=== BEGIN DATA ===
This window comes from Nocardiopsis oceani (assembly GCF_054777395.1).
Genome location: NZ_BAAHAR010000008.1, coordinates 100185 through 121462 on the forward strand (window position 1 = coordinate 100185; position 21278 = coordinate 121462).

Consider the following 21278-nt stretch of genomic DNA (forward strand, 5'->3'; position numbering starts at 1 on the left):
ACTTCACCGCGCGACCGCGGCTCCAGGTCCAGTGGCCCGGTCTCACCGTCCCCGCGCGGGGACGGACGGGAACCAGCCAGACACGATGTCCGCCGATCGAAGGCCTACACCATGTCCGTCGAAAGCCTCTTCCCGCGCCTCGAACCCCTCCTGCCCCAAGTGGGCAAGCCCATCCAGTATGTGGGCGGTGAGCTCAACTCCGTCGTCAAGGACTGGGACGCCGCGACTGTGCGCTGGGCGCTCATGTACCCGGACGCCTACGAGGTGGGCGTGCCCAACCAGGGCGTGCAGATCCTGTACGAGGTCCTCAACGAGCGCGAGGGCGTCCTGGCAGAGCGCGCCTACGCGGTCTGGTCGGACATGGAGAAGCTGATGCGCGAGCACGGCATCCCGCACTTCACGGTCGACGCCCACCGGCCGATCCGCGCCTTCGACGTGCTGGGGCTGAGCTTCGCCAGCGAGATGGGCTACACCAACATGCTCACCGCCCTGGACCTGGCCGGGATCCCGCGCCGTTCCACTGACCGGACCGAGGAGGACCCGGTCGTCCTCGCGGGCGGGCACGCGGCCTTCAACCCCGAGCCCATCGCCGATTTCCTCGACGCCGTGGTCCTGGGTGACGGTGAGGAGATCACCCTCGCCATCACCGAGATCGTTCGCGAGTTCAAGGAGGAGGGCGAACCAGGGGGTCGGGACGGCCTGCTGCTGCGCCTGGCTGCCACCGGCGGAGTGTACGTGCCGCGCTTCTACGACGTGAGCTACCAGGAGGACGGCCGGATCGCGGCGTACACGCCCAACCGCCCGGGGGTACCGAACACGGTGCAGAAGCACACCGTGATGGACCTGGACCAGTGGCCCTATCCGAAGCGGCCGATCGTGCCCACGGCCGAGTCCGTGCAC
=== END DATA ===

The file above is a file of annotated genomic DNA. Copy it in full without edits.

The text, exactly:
This window comes from Nocardiopsis oceani (assembly GCF_054777395.1).
Genome location: NZ_BAAHAR010000008.1, coordinates 100185 through 121462 on the forward strand (window position 1 = coordinate 100185; position 21278 = coordinate 121462).

Consider the following 21278-nt stretch of genomic DNA (forward strand, 5'->3'; position numbering starts at 1 on the left):
ACTTCACCGCGCGACCGCGGCTCCAGGTCCAGTGGCCCGGTCTCACCGTCCCCGCGCGGGGACGGACGGGAACCAGCCAGACACGATGTCCGCCGATCGAAGGCCTACACCATGTCCGTCGAAAGCCTCTTCCCGCGCCTCGAACCCCTCCTGCCCCAAGTGGGCAAGCCCATCCAGTATGTGGGCGGTGAGCTCAACTCCGTCGTCAAGGACTGGGACGCCGCGACTGTGCGCTGGGCGCTCATGTACCCGGACGCCTACGAGGTGGGCGTGCCCAACCAGGGCGTGCAGATCCTGTACGAGGTCCTCAACGAGCGCGAGGGCGTCCTGGCAGAGCGCGCCTACGCGGTCTGGTCGGACATGGAGAAGCTGATGCGCGAGCACGGCATCCCGCACTTCACGGTCGACGCCCACCGGCCGATCCGCGCCTTCGACGTGCTGGGGCTGAGCTTCGCCAGCGAGATGGGCTACACCAACATGCTCACCGCCCTGGACCTGGCCGGGATCCCGCGCCGTTCCACTGACCGGACCGAGGAGGACCCGGTCGTCCTCGCGGGCGGGCACGCGGCCTTCAACCCCGAGCCCATCGCCGATTTCCTCGACGCCGTGGTCCTGGGTGACGGTGAGGAGATCACCCTCGCCATCACCGAGATCGTTCGCGAGTTCAAGGAGGAGGGCGAACCAGGGGGTCGGGACGGCCTGCTGCTGCGCCTGGCTGCCACCGGCGGAGTGTACGTGCCGCGCTTCTACGACGTGAGCTACCAGGAGGACGGCCGGATCGCGGCGTACACGCCCAACCGCCCGGGGGTACCGAACACGGTGCAGAAGCACACCGTGATGGACCTGGACCAGTGGCCCTATCCGAAGCGGCCGATCGTGCCCACGGCCGAGTCCGTGCAC